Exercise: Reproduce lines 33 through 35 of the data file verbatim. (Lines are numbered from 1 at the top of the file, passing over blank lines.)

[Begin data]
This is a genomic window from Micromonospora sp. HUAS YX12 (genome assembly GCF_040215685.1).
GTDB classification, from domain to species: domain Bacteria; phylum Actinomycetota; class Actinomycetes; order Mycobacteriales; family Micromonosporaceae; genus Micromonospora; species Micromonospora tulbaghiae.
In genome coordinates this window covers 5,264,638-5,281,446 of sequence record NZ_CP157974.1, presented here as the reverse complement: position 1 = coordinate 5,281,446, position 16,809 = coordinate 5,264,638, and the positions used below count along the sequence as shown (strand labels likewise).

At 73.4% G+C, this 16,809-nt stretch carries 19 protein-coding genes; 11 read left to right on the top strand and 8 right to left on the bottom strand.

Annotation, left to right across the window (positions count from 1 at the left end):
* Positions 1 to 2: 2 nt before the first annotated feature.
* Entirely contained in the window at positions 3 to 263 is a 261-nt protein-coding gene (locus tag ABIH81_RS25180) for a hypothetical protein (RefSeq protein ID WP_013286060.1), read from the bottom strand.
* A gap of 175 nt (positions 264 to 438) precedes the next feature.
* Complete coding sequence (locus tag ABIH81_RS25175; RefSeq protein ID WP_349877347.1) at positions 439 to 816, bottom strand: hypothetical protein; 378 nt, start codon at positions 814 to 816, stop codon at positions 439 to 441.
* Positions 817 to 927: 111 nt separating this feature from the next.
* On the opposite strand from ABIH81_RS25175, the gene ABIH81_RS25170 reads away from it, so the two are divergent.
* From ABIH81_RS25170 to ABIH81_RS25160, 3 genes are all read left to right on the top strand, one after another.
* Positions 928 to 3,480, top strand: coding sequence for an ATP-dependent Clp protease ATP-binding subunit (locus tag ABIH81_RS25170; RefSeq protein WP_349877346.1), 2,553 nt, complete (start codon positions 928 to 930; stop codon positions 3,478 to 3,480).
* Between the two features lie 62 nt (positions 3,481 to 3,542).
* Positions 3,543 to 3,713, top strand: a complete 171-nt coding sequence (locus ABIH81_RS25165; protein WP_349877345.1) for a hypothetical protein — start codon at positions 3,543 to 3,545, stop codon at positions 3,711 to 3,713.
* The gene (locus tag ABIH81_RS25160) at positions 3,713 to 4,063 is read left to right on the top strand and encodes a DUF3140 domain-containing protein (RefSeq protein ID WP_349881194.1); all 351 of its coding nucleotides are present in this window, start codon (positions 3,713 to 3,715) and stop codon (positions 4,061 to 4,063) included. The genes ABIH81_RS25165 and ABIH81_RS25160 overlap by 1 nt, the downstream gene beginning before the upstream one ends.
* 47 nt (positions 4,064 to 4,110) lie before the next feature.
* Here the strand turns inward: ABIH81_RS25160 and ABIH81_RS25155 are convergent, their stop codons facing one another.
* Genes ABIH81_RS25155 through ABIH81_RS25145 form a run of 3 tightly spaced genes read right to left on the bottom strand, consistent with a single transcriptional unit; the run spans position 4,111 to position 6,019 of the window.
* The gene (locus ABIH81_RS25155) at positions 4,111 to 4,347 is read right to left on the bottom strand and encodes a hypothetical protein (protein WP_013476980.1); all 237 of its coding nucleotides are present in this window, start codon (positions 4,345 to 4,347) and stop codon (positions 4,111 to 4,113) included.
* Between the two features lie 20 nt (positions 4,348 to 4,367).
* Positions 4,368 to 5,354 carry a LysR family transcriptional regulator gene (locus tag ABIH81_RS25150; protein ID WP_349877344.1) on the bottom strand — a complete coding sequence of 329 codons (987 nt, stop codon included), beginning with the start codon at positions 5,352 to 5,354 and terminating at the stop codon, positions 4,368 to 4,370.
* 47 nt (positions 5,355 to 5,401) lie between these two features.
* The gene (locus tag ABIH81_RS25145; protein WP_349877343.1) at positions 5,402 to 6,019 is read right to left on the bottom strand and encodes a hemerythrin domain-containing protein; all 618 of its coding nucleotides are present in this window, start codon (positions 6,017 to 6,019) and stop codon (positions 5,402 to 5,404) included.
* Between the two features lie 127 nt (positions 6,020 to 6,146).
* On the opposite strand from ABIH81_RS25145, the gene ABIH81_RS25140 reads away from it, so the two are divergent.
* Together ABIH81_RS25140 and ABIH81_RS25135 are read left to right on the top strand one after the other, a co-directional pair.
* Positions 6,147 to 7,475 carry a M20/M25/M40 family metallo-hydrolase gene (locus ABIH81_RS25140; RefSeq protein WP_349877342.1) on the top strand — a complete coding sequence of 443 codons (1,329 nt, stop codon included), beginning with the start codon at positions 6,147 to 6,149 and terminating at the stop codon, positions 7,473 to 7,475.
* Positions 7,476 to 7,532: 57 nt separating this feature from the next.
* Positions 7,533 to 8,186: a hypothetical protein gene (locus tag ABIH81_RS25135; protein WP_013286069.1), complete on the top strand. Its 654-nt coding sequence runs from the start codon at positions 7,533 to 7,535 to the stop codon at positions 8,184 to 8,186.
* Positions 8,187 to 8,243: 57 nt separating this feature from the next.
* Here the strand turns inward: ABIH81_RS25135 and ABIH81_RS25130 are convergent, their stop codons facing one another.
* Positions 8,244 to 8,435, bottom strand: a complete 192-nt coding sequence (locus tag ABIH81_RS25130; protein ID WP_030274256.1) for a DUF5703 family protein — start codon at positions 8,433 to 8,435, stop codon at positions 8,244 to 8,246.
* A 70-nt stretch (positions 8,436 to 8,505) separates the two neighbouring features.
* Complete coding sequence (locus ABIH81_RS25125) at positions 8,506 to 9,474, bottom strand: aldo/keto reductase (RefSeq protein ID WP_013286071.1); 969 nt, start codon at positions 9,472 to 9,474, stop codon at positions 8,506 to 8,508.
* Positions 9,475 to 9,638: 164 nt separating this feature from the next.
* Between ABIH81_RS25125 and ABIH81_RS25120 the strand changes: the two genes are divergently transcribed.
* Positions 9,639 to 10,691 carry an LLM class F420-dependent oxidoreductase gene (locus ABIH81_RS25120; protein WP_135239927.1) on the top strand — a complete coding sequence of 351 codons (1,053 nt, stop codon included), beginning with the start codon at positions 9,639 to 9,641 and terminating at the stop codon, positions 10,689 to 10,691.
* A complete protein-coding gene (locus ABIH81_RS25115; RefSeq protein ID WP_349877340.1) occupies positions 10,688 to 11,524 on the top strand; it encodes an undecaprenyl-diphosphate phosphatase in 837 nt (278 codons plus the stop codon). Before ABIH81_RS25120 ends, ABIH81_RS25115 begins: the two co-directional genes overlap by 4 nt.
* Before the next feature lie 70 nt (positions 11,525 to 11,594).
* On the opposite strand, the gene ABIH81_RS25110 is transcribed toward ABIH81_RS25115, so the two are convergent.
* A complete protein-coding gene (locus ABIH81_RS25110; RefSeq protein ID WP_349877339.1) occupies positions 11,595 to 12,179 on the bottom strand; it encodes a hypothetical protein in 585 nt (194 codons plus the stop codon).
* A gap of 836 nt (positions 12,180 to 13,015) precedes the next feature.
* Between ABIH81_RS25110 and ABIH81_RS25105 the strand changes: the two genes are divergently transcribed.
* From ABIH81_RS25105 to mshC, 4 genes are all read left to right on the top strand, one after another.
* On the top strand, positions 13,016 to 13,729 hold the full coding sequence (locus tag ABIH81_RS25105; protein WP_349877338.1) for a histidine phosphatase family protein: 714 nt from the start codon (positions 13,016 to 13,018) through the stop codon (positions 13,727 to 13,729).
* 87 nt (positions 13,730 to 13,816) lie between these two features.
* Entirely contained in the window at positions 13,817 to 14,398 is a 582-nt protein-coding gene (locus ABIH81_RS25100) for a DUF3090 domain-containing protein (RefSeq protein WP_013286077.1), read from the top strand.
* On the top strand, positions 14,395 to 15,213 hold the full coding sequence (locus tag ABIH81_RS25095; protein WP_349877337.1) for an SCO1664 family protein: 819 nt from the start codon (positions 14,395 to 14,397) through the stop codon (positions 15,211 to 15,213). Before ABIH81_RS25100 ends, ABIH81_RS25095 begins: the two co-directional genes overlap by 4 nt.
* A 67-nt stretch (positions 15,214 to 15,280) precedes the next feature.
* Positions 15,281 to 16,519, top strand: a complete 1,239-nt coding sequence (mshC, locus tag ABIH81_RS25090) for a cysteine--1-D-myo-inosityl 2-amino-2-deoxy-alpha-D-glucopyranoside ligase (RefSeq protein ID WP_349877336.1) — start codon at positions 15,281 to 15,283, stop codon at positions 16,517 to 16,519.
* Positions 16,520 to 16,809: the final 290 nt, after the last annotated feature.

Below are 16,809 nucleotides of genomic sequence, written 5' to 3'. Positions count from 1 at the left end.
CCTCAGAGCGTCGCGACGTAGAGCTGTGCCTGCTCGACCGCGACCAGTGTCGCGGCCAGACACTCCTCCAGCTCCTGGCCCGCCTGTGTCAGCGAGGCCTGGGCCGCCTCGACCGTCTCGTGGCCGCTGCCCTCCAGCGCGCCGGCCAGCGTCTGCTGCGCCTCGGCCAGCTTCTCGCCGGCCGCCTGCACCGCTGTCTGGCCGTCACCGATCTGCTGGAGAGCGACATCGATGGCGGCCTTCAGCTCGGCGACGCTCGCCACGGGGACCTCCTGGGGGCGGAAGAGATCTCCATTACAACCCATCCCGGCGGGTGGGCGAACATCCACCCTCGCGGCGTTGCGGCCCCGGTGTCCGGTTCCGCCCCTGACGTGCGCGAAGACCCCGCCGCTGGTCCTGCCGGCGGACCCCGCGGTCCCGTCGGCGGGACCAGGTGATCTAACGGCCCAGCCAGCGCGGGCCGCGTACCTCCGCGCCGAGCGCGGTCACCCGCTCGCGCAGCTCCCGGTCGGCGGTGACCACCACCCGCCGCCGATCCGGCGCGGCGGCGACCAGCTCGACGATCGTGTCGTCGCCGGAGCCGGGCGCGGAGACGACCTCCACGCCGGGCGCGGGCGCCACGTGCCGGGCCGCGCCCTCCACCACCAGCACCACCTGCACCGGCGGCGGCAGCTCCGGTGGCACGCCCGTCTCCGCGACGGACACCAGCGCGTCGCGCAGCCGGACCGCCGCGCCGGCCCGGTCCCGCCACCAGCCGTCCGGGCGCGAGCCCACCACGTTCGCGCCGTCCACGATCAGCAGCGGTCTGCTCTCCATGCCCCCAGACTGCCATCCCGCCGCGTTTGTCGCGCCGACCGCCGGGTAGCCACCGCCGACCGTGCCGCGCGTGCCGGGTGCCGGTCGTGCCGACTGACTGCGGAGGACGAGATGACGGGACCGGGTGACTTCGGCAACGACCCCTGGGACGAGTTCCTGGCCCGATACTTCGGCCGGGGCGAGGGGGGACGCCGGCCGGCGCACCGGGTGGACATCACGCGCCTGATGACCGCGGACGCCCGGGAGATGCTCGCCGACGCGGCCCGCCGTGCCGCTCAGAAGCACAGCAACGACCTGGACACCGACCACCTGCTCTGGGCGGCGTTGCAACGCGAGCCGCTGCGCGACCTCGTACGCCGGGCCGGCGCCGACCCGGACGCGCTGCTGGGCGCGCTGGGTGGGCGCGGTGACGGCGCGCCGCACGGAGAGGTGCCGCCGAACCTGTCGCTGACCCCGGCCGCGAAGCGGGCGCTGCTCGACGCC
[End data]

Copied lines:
* Positions 8,244 to 8,435, bottom strand: a complete 192-nt coding sequence (locus tag ABIH81_RS25130; protein ID WP_030274256.1) for a DUF5703 family protein — start codon at positions 8,433 to 8,435, stop codon at positions 8,244 to 8,246.
* A 70-nt stretch (positions 8,436 to 8,505) separates the two neighbouring features.
* Complete coding sequence (locus ABIH81_RS25125) at positions 8,506 to 9,474, bottom strand: aldo/keto reductase (RefSeq protein ID WP_013286071.1); 969 nt, start codon at positions 9,472 to 9,474, stop codon at positions 8,506 to 8,508.